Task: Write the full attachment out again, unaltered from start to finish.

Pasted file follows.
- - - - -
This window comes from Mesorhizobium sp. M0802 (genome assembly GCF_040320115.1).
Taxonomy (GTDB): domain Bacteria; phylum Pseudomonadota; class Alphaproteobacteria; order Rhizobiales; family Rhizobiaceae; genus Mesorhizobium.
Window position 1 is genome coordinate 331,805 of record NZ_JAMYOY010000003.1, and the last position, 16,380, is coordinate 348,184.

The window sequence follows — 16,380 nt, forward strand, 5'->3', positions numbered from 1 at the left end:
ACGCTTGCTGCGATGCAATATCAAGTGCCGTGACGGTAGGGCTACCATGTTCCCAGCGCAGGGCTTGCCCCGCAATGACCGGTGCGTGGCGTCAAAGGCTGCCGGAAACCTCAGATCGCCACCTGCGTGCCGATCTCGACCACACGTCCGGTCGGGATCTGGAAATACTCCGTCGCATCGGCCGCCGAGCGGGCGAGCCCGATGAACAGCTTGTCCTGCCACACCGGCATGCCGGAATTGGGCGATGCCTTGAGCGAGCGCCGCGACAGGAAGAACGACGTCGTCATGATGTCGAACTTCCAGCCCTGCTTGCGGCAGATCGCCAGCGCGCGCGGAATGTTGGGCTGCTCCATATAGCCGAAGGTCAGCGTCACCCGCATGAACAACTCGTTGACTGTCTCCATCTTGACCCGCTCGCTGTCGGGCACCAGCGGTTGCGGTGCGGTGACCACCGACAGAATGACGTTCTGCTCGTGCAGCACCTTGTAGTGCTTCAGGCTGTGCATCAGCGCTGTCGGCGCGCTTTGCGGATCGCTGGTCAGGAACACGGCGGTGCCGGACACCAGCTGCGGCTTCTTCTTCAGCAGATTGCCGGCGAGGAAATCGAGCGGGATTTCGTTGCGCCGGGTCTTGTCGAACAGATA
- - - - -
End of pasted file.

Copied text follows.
This window comes from Mesorhizobium sp. M0802 (genome assembly GCF_040320115.1).
Taxonomy (GTDB): domain Bacteria; phylum Pseudomonadota; class Alphaproteobacteria; order Rhizobiales; family Rhizobiaceae; genus Mesorhizobium.
Window position 1 is genome coordinate 331,805 of record NZ_JAMYOY010000003.1, and the last position, 16,380, is coordinate 348,184.

The window sequence follows — 16,380 nt, forward strand, 5'->3', positions numbered from 1 at the left end:
ACGCTTGCTGCGATGCAATATCAAGTGCCGTGACGGTAGGGCTACCATGTTCCCAGCGCAGGGCTTGCCCCGCAATGACCGGTGCGTGGCGTCAAAGGCTGCCGGAAACCTCAGATCGCCACCTGCGTGCCGATCTCGACCACACGTCCGGTCGGGATCTGGAAATACTCCGTCGCATCGGCCGCCGAGCGGGCGAGCCCGATGAACAGCTTGTCCTGCCACACCGGCATGCCGGAATTGGGCGATGCCTTGAGCGAGCGCCGCGACAGGAAGAACGACGTCGTCATGATGTCGAACTTCCAGCCCTGCTTGCGGCAGATCGCCAGCGCGCGCGGAATGTTGGGCTGCTCCATATAGCCGAAGGTCAGCGTCACCCGCATGAACAACTCGTTGACTGTCTCCATCTTGACCCGCTCGCTGTCGGGCACCAGCGGTTGCGGTGCGGTGACCACCGACAGAATGACGTTCTGCTCGTGCAGCACCTTGTAGTGCTTCAGGCTGTGCATCAGCGCTGTCGGCGCGCTTTGCGGATCGCTGGTCAGGAACACGGCGGTGCCGGACACCAGCTGCGGCTTCTTCTTCAGCAGATTGCCGGCGAGGAAATCGAGCGGGATTTCGTTGCGCCGGGTCTTGTCGAACAGATA